But some of the information which was made available IMHO is of great importance when looking at how the military functions when not shining in the lime light of the media.

The cases Purplemer presented to me is very revealing.


In March 2007 a convoy of U.S. Marines, after being hit by an explosives-rigged minivan, opened fire with automatic weapons as they tore down a six-mile stretch of highway. They hit just about anyone in their way—including teenage girls in fields, motorists in cars, old men walking down the road. Nineteen unarmed civilians were killed and 50 wounded. None of this, however, was reported in the initial military account written by the Marines involved.

The Afghan Human Rights Commission published a report into the shooting which said the victims included a 16-year-old newlywed girl carrying a bundle of grass and a 75-year-old man walking back from shopping. There was an inquiry in which 50 witnesses, including Afghans, testified. But the four soldiers who fired their weapons did not testify because they had not been granted immunity from prosecution



September 2009, in Kunduz in the north of Afghanistan, NATO forces bomb a crowd of people surrounding two fuel tankers stuck in a riverbed. The military reports say the air strike was authorized "after ensuring that no civilians were in the vicinity" and the "battle damage assessment" claimed the 56 deaths had been "enemy insurgents." Media reports followed by official inquiries, however, established something closer to the real death toll, which included 30 to 70 civilian


The case of the soldiers being hit in the convoy, and than opening fir on the civilians was not mentioned in the report the Marines drafted. Why not? Because, such an act would look bad on the military. After reading a lot of your posts and posts from others on this site I have become more accepting of events that unfold on the battlefield, like you said its war and crazy $h1t happens all the time. But when details of the report are purposely omitted or are purposely changed, is that not historical revisionism?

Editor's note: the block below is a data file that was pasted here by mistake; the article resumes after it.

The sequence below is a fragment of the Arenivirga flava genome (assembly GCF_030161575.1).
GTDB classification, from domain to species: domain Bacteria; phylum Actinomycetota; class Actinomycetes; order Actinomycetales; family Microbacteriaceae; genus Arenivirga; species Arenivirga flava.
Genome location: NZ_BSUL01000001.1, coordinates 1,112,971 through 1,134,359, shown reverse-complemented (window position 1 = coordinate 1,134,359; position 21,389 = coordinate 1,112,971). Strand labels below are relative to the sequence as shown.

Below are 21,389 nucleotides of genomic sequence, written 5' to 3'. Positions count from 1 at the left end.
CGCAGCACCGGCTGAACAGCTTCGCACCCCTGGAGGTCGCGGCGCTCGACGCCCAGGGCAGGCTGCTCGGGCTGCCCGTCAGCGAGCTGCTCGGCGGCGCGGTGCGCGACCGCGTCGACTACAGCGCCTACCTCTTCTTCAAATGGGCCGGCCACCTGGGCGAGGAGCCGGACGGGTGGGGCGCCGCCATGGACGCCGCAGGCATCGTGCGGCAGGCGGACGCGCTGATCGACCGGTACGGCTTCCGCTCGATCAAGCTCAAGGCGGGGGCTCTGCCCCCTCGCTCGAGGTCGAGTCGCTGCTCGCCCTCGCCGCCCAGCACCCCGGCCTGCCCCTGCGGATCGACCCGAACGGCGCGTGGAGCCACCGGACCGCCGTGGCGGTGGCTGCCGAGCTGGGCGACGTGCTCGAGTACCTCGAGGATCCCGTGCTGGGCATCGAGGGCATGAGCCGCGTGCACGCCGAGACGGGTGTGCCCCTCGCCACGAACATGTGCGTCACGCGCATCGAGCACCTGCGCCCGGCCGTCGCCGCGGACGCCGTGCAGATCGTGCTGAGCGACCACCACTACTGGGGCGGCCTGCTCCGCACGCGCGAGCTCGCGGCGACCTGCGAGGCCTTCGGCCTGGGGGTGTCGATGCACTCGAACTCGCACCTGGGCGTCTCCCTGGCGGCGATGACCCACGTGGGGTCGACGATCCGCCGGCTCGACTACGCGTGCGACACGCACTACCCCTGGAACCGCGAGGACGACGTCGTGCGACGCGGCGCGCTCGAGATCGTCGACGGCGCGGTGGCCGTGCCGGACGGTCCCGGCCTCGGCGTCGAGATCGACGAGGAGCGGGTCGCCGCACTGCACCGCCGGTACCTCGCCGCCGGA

It reminds me a lot of the days of Japanese nationalism When they would not publish anything if it showed the imperial military in a negative light.


An inability, at times, to distinguish between non combatant / civilian and threat / foe.


This is not a new trend though, this has gone on throughout most the history of combat. The excuse of civilian dressed combatants was used by the Japanese to excuse the The Rape of Nanking, Japanese nationalists to this day still deny that atrocities committed there, and still proclaim that most of the civilians in the photos are just Chinese soldiers in disguise. They even say that some of the Japanese soldiers in the pictures are Chinese wearing outdated Japanese uniforms.